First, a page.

The Bentway is Toronto's answer to NYC's High Line.
The Bentway, an expansive new public space under the Gardiner Expressway, officially opens tomorrow morning, with a celebratory skate along a 220-metre, figure-eight shaped loop. The opening represents the first stages in a total makeover of the neglected, 1.75-kilometre stretch under the western portion of the raised expressway, between Strachan and Spadina avenues.
The area will become “a great multi-purpose civic living room,” and includes pedestrian and cycling paths that will connect a community of approximately 70,000 condo dwellers across Liberty Village, Wellington Place, Bathurst Quay, and City Place to the rest of the city. The Bentway is named after the “bents,” the 50-foot high concrete beams that support the expressway above. The 18-metre long space between the bents are styled as flexible use “rooms,” each with their own theme, art installations, programming, and landscape designs.
Ken Greenberg, a designer who developed the space along with the firm Public Work, explains that the The Bentway is part of a larger trend he sees as the “inevitable reverse engineering of the city away from total dependence on the automobile and going towards other forms of mobility.”
The Bentway will connect up with pedestrian and cycle bridges to Fort York that touch down on an currently inaccessible triangle of land between rail lines. From there, another bridge will connect to Stanley Park to the north.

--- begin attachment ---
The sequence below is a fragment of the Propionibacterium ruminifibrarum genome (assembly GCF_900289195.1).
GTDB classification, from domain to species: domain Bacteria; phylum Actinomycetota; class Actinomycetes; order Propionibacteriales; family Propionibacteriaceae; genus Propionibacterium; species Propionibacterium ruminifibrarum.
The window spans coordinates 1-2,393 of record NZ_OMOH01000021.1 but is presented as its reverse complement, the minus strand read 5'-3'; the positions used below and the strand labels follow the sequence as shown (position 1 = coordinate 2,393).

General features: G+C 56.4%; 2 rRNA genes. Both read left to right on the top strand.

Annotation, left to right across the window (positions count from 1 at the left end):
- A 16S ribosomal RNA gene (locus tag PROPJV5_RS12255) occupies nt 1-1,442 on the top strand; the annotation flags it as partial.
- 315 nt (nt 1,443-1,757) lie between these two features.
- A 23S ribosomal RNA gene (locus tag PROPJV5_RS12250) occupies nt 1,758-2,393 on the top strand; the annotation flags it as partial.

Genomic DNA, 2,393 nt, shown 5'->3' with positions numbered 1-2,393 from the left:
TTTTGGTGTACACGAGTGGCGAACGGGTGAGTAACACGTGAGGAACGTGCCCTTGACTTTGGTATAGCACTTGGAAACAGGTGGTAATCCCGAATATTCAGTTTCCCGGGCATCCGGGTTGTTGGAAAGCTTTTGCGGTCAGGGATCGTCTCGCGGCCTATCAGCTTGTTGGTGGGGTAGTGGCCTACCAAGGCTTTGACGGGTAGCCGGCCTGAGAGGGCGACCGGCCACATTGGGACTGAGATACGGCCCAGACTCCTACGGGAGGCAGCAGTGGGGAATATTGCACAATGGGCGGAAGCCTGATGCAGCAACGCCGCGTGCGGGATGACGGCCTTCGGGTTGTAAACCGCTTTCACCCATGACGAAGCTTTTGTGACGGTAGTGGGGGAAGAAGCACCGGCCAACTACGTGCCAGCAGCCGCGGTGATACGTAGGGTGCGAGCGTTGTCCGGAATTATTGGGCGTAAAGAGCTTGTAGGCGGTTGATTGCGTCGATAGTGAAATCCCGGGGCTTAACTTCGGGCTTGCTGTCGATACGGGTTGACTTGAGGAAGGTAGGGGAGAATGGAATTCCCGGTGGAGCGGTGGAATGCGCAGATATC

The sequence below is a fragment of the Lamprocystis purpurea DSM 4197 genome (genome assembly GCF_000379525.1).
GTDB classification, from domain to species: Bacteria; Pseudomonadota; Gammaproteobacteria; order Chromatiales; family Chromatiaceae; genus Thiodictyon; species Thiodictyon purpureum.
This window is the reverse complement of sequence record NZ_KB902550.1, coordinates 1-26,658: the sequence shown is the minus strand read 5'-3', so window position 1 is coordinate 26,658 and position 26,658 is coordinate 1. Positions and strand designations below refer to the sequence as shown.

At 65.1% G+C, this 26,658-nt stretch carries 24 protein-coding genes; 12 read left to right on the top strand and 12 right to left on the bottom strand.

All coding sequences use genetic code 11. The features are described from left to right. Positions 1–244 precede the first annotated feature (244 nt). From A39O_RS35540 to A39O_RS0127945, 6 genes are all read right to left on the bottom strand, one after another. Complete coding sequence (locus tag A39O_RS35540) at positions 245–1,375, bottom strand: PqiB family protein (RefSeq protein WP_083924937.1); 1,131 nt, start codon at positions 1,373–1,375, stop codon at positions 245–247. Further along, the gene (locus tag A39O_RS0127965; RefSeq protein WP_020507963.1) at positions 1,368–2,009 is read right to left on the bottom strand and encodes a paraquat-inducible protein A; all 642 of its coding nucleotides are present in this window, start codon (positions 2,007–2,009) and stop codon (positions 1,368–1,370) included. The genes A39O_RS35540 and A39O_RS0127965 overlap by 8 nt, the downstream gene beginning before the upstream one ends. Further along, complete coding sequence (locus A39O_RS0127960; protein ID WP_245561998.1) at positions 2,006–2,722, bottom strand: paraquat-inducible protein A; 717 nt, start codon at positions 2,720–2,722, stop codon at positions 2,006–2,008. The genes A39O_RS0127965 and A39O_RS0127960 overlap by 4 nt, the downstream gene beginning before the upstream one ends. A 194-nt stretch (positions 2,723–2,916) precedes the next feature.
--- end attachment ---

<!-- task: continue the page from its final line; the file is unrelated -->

The Bentway project was initially made possible by a $25-million donation from philanthropists Judy and Wilmot Matthews. Maintenance and programming is budgeted between $3.5 to $4.5 million per year funded through a mix of cash from the city, philanthropists, and corporate sponsorships. The City of Toronto kicked in an additional $500,000 in December to move the project along.
Environmentalist Mark Mattson of Lake Ontario Waterkeeper, however, applauds the project for transforming the expressway into an active transportation hub: “The Bentway is really great idea to start getting people to think about reconnecting and making up for the mistakes of the past that ultimately cut the city off from Lake Ontario.”
On Friday afternoon, a few Torontonians braved the cold and went for the first skate.
“This is the first time I’ve tried doing an axle jump in 10 years and I’ll probably fall,” says Jennifer Geddeos.
“This is a nice thing for Toronto, and there’s sometimes a lack of nice things in Toronto,” says Clint Langevin (left). “It feels like a cathedral here under the expressway, and because you are skating, it doesn’t matter that it’s minus-20 out,” says Amy Norris (right).
“We live just up the block so this is very convenient,” says Gerald Alvoet (left). “I like skating with my daddy,” says Sienna Alvoet (right).
“This is allowing us to socialize more as a neighbourhood than we have in the past,” says Amy Myhal (left), pictured with Ryan Myhal (right).
“We’ve been building a deck today and it’s been crazy cold, but we’re getting the job done as soon as possible to meet the deadline, but sometimes we take dance breaks,” says Duc Tran (far right), pictured with Paul Subryan (left), and Rick Lourensgen (centre).
CORRECTION: The original version of this article misstated Ken Greenberg’s employer. He is with the firm Greenberg Consultants Inc., not Public Work.